Reflections on crossmodal correspondences: Current understanding and issues for future research
Journal article, Peer reviewed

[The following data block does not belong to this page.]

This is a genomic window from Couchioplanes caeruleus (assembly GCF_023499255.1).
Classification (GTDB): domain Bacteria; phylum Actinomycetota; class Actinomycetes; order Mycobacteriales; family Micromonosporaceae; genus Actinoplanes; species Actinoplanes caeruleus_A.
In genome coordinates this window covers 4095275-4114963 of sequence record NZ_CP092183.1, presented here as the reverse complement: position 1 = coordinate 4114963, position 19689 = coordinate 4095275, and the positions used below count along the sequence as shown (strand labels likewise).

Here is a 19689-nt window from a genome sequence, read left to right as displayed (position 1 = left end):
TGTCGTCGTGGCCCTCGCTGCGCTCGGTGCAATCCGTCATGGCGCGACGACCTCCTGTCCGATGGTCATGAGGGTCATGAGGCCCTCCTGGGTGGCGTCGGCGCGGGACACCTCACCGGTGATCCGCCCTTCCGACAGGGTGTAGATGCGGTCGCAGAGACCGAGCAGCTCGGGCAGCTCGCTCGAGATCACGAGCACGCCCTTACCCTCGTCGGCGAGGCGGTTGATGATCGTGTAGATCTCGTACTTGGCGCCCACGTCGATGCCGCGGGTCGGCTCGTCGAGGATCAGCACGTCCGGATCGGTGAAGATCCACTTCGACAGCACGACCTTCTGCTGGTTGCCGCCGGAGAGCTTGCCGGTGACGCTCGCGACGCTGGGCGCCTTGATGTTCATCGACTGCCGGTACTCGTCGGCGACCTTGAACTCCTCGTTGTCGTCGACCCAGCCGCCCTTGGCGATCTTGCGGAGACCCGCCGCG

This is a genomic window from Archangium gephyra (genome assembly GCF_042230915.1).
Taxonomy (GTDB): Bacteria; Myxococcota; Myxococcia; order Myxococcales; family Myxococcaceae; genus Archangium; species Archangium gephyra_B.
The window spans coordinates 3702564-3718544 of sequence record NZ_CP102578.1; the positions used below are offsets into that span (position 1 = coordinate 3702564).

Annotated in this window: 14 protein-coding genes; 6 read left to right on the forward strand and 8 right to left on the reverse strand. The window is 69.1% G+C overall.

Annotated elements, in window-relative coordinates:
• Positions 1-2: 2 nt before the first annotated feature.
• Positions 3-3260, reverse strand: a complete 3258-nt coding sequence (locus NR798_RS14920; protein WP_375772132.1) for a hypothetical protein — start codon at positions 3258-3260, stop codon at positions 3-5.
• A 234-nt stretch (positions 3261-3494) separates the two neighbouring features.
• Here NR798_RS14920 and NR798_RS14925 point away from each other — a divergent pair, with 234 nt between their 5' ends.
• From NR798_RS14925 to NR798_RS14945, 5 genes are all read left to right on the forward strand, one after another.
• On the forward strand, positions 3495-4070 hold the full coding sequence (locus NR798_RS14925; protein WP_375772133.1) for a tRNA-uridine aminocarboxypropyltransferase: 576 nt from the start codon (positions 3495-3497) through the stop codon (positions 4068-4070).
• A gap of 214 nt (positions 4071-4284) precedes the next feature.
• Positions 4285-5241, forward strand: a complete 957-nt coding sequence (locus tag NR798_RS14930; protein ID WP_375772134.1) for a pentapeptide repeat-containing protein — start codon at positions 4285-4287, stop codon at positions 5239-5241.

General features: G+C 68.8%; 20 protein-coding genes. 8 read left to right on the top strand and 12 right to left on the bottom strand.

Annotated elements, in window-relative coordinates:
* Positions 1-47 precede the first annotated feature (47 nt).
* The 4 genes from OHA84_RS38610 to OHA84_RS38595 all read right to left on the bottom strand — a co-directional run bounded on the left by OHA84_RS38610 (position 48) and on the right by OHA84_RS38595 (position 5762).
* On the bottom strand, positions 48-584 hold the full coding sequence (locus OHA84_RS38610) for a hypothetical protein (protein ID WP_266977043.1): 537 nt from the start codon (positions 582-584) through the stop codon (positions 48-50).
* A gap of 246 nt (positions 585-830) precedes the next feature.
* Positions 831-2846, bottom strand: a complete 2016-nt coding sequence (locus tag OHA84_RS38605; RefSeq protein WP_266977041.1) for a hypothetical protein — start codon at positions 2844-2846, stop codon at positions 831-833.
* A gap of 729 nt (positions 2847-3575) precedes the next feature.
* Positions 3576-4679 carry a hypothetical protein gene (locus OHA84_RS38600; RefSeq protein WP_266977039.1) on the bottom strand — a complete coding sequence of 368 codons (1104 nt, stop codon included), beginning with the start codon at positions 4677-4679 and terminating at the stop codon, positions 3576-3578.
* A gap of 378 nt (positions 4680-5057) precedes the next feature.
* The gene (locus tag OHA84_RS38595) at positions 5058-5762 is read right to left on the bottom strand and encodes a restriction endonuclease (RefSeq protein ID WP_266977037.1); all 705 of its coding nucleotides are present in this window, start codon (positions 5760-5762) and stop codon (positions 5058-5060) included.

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The past two decades have seen an explosion of research on cross-modal correspondences. Broadly speaking, this term has been used to encompass associations between and among features, dimensions, or attributes across the senses. There has been an increasing interest in this topic amongst researchers from multiple fields (psychology, neuroscience, music, art, environmental design, etc.) and, importantly, an increasing breadth of the topic’s scope. Here, this narrative review aims to reflect on what cross-modal correspondences are, where they come from, and what underlies them. We suggest that cross-modal correspondences are usefully conceived as relative associations between different actual or imagined sensory stimuli, many of these correspondences being shared by most people. A taxonomy of correspondences with four major kinds of associations (physiological, semantic, statistical, and affective) characterizes cross-modal correspondences. Sensory dimensions (quantity/quality) and sensory features (lower perceptual/higher cognitive) correspond in cross-modal correspondences. Cross-modal correspondences may be understood (or measured) from two complementary perspectives: the phenomenal view (perceptual experiences of subjective matching) and the behavioural response view (observable patterns of behavioural response to multiple sensory stimuli). Importantly, we reflect on remaining questions and standing issues that need to be addressed in order to develop an explanatory framework for cross-modal correspondences. Future research needs (a) to understand better when (and why) phenomenal and behavioural measures are coincidental and when they are not, and, ideally, (b) to determine whether different kinds of cross-modal correspondence (quantity/quality, lower perceptual/higher cognitive) rely on the same or different mechanisms.